Energy Vampirism (Psychic Attack)
Belief in energy vampirism (psychic attack or psychic vampirism) has become widespread.  Discussions about energy vampirism may be heard in Russia on city streets, in cafes, in institutes and universities, and in private residences.  "Energy vampire" has become a catchword for people with unappealing or exacting personalities and is frequently followed by a long discourse concerning the negative aspects of that person's character.  Methods of defense vary: a cold or contrasting shower, a rapid dance, or coffee laced with black pepper.

An extremely popular pamphlet, Kak izbezhat energeticheskogo vampirizma i samomu ne stat vampirom [How to Avoid Energy Vampirism and How Not to Become a Vampire Yourself], published by the St. Petersburg School of Spiritual Development of the Personality (under the direction of A. Z. Gromokovskii) in 1992, offers a detailed explanation from a conservative religious and nationalist point of view.  It is written collectively by teachers whose basic goal is to help people understand themselves and the system of the universe on the basis of Christian principles.

Astrology is extremely popular in Russia today, as it is in the West. Six-month horoscopes include biorhythm charts and numerological values for the letters of the Cyrillic alphabet.  Each planet also has a corresponding Pythagorean numerical value, and it is possible to determine one's personality and one's purpose for existence by the total number of letters in one's first name, patronymic, and last name.  Numerological and astrological charts are popular among a broad range of the Russian population, even among people who profess to have no other occult interests.

The widespread fascination with UFOs in Russia is attested by two monthly newspapers, Stalker-UFO and Anomalie, which regularly report on UFO sightings, publish photographs of UFOs, and conduct interviews with people who claim to have met extraterrestrials.  Yurii Ivanov explains anomalies as beings who are able to traverse the boundaries between the physical and the astral worlds by controlling the vibrations of the bodies.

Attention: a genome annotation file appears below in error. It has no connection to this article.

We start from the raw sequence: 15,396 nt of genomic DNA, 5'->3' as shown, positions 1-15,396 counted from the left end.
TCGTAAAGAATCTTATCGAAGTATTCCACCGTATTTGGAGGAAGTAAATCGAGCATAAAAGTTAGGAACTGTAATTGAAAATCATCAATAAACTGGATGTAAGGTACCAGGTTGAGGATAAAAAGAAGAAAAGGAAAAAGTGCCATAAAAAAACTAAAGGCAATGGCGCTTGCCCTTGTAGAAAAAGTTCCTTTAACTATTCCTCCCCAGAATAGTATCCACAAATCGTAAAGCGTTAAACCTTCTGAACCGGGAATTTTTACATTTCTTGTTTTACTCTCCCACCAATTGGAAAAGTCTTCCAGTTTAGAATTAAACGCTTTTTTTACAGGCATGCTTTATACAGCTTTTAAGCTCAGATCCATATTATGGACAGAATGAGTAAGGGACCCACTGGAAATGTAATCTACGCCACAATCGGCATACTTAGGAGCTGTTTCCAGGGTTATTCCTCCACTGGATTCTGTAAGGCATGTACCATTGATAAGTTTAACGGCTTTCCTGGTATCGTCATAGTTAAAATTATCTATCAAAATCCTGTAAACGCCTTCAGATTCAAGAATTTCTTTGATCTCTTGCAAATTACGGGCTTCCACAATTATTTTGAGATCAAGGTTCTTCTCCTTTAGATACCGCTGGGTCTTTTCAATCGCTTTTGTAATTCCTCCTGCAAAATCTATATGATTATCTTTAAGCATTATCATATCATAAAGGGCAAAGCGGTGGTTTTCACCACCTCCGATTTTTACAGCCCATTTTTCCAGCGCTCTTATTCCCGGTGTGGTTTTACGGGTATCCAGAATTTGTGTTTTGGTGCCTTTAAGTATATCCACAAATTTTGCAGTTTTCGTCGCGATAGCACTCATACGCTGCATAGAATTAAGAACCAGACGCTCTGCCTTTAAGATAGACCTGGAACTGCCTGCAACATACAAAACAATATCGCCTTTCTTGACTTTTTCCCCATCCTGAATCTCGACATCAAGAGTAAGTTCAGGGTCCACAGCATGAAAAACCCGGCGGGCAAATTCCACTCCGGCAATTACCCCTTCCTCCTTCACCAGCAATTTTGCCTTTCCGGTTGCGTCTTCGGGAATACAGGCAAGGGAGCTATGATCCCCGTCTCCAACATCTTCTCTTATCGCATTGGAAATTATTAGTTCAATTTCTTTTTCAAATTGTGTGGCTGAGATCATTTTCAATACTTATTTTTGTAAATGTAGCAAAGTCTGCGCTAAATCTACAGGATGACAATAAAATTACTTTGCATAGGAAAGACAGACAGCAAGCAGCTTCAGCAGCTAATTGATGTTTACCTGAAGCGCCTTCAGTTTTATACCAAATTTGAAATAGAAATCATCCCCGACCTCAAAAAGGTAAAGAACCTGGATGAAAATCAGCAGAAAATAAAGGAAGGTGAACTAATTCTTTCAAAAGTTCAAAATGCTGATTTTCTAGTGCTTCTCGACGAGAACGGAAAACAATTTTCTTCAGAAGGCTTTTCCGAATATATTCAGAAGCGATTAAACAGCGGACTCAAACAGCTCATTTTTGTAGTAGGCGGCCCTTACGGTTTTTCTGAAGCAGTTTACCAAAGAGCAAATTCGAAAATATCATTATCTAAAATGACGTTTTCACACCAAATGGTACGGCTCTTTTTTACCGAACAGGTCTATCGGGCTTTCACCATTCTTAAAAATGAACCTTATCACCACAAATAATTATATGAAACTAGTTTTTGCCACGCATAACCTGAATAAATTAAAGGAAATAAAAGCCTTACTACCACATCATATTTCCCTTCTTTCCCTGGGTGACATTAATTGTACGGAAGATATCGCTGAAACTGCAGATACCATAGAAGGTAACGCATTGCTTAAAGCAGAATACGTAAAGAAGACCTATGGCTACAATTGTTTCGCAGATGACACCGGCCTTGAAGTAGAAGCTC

By Way of Explanation
Reactions to the dehumanizing effects of scientific doctrine, the overabundance of prescribed rational thought, and the proscription of alternative systems during the Soviet period have generated much of the energy directed toward the occult today.  Many Russians are attempting to find new values and belief systems to replace those that have been jettisoned.  The occult is seen as an attractive alternative, more consoling than the harsh reality imposed by the instability and chaos of the physical world.  Intrinsically apolitical, occult systems serve as spiritual panaceas for the gravest and most trying conditions.

Holly DeNio Stephens teaches in the Department of Slavic Languages, Georgetown University, Washington, D.C.

Edited excerpt reprinted with permission from Holly DeNio Stephens, "The Occult in Russia Today," in Bernice Glatzer Rosenthal, ed., The Occult in Russian and Soviet Culture (Ithaca, NY:  Cornell University Press, 1997), 357-376.

Holly DeNio Stephens, "Russia's Occult Revival," East-West Church & Ministry Report 7 (Fall 1999), 8-10.

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© 1999 East-West Church and Ministry Report
ISSN 1069-5664